Flyte 2 is a breath of fresh air for iOS Twitter apps.

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For most “normal” people and users, the stock iOS Twitter app is good enough. While we’d say it’s still not entirely “great”, it has progressed nicely over the last couple years to a point where even we use it fairly regularly. That said, there’s no denying the niches that 3rd party apps cater to. For the more hardcore Twitter users, there’s Twitteriffic and Tweetbot as the two big, reigning champs. And since Twitter made it incredibly difficult (read: pretty much impossible) to build traditional Twitter apps and get access to the Push Notification API due to a decree they passed a couple years back, full-featured Twitter apps have pretty much died on iOS. That is, the *were* dead. Flyte 2 seems to be a rather nice 1.0 with one big surprise: push notifications.

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We’ve been playing with Flyte 2 for the last hour and really enjoy it. For starters, the UI is different than your normal tab based Twitter app on iOS, and really, feels kind of Android/Material-ish thanks to the floating profile button/orb (called the “Nub” in Flyte 2). Tapping on it pops out a menu horizontally (where tabs would normally be) and a “New Tweet” option vertically. If you tap and hold, then slide to the right, the same tabs appear but only as long as you keep your finger on said button. Release and the pop-up options disappear. Similarly, tapping on a tweet results in pop-up buttons/orbs/nubs for things such as quoting, retweeting, coping a link, copying a tweet, and in-line translating. Furthermore, swiping right to left half-way across the screen allows for favoriting a tweet while going farther right-to-left opens the tweet discussion.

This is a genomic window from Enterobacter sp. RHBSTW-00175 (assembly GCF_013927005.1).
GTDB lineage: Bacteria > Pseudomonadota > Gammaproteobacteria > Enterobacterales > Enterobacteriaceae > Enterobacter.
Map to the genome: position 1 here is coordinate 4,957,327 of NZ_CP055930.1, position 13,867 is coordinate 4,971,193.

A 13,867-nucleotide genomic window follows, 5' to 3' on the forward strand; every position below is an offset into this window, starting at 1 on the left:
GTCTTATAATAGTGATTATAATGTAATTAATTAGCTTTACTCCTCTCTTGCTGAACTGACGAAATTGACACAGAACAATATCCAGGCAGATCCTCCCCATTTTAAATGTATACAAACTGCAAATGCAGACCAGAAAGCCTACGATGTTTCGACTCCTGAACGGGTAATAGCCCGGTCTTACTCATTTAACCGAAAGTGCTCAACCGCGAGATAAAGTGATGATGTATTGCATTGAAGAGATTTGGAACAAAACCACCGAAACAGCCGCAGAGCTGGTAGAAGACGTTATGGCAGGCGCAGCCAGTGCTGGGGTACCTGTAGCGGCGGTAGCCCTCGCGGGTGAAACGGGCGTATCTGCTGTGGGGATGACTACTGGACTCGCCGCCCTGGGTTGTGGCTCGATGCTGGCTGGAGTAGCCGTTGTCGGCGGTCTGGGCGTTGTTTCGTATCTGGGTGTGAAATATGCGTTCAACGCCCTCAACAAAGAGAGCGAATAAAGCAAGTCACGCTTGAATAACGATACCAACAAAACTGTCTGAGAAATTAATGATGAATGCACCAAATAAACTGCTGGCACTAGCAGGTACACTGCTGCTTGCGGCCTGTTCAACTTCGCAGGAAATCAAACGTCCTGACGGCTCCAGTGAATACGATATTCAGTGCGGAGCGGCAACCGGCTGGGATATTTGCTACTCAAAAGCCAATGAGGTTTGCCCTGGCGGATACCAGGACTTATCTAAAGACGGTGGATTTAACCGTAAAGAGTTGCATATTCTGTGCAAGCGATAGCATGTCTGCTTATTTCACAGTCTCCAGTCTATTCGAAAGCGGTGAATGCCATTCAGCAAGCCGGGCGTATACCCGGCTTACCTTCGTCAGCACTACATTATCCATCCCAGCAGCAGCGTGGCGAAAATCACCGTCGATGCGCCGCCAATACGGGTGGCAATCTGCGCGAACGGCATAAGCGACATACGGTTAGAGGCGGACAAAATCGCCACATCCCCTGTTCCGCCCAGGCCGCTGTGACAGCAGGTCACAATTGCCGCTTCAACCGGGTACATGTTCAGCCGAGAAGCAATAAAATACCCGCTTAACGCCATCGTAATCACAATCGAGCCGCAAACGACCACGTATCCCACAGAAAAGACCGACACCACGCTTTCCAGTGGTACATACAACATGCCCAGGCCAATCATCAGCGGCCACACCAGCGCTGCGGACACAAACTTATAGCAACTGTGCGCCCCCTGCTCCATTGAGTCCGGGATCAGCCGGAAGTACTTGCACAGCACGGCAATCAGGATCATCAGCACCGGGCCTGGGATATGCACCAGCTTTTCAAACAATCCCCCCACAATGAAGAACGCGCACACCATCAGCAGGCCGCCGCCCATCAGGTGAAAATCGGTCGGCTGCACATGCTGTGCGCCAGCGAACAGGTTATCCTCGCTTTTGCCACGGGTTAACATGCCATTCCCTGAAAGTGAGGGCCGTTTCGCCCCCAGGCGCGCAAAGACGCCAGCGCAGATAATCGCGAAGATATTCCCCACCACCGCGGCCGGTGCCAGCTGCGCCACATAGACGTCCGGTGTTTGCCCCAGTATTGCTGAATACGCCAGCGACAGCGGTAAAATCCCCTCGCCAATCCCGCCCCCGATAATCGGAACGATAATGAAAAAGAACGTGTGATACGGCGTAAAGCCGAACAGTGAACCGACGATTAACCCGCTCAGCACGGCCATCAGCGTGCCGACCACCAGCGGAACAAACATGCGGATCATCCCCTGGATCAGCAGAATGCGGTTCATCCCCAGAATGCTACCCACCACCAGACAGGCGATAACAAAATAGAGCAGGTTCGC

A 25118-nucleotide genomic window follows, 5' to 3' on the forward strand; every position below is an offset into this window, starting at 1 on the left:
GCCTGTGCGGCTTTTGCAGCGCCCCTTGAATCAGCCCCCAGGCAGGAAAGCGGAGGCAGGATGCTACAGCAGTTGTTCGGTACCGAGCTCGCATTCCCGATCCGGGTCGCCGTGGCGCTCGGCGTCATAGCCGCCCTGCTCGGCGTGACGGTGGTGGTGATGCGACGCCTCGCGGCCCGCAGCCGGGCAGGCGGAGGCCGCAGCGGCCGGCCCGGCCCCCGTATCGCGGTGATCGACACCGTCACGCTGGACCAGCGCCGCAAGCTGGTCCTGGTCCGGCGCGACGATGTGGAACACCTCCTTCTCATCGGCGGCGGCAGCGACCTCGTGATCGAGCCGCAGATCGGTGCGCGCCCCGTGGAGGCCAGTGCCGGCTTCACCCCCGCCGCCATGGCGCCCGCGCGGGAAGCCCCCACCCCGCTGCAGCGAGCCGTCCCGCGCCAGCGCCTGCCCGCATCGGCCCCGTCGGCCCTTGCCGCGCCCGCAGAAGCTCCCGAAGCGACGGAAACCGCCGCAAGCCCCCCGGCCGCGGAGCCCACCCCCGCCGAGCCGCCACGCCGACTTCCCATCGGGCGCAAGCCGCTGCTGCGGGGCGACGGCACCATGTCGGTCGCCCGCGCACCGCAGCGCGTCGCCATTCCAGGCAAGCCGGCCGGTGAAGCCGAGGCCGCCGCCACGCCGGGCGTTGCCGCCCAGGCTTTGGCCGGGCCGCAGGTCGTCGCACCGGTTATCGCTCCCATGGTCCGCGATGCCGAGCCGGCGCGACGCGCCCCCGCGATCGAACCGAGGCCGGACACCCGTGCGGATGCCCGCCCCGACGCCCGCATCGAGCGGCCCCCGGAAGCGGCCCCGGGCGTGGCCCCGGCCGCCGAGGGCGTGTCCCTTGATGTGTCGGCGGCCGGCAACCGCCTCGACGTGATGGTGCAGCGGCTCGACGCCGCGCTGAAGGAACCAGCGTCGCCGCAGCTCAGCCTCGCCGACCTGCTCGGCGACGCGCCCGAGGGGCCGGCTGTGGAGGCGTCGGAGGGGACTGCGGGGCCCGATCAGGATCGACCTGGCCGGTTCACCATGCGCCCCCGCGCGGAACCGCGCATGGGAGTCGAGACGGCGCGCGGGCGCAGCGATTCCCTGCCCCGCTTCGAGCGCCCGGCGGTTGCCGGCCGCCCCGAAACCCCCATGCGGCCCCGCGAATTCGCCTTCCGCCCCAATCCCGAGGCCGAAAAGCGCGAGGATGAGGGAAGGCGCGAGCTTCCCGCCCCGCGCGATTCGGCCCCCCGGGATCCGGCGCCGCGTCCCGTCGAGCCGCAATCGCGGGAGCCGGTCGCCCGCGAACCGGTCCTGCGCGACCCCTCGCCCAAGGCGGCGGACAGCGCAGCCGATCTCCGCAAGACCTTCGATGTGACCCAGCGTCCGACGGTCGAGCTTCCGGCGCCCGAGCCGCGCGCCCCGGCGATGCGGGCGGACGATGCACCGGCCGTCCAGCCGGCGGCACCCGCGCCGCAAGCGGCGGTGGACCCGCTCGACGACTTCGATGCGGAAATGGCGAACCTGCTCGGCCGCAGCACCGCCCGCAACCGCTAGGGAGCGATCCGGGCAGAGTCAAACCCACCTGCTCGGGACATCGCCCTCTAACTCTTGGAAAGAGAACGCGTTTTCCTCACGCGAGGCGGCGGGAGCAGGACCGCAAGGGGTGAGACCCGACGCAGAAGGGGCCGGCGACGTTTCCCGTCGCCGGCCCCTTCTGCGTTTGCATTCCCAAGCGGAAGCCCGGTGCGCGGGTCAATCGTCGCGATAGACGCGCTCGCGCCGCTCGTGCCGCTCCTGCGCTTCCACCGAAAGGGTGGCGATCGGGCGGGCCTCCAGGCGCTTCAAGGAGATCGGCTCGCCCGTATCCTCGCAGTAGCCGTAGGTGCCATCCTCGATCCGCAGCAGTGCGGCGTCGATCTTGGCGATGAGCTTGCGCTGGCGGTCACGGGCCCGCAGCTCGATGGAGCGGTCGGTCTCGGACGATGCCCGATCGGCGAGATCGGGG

Changing sides, half swipes left-to-right is a quick retweet and full left-to-right swipes bring up the reply-to Tweet sender action. Overall, it makes for a very slick interface, though one that does have a small learning curve to memorize actions. If there was anything we could find to complain about it would be that there is a tiny amount of stutter here and there when scrolling through the timeline. Though, considering it’s a 1.0 (and all the other great things about it), we’re willing to overlook that for now.

Across all the tabs/panes, content is king. Navigation controls take a backseat as we’ve highlighted above.. On that same note, we are really liking the compose screen. It’s basically a big, semi-transparent window with just a keyboard and your Tweet content.

One particularly nice detail we noticed is that as you scroll up towards the top of your timeline, a blue circle around your round profile icon counts down as your indicator for how many new tweets you have remaining. It’s an overall small thing but it goes to show you the attention to detail Brian put into Flyte 2.

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Venturing into the settings you’ll find a light/dark theme option, streaming on/off, pinning the timeline to the top, tweetmarker support, streaming on cellular, old style retweet, scroll mentions with timeline, showing quoted tweets and *trumpets* push notifications. There’s also a left-handed mode for the lefties out there that flips the nub to the other side. For now the developer, Brian Tung, is keeping Flyte 2 free, with income coming by way of theme packs sold within the app. Also, to help keep costs down, it appears the app is single-account only for now. Multiple accounts all with multiple push notifications enabled add up quick. And for a free app and young developer can quickly spiral out of control. It’s a necessary limitation at this point. Update: Flyte 2 does actually have multi-account support – swipe down on your profile page. Sorry for the error.

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Flyte 2 is a very well featured and designed 1.0 Twitter app, and the first new app in a long time we’ve seen for iOS that checks a lot of boxes across the board. Speaking of 1.0, Brian says that 1.1 is already in the works with tweaks both functionally and in terms of UI/UX.

If you’d like to keep up with the developer (Brian Tung), you can find him on Twitter and Facebook

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Gadget lover, smartphone collector, and beer connoisseur. I've been writing about gadgets and mobile technology since 2008 and loving every minute of it. Outside of the digital landscape, I enjoy being active outdoors and playing guitar and drums. I'm always up for a good conversation so feel free to drop me a line on any of my social accounts or via email.

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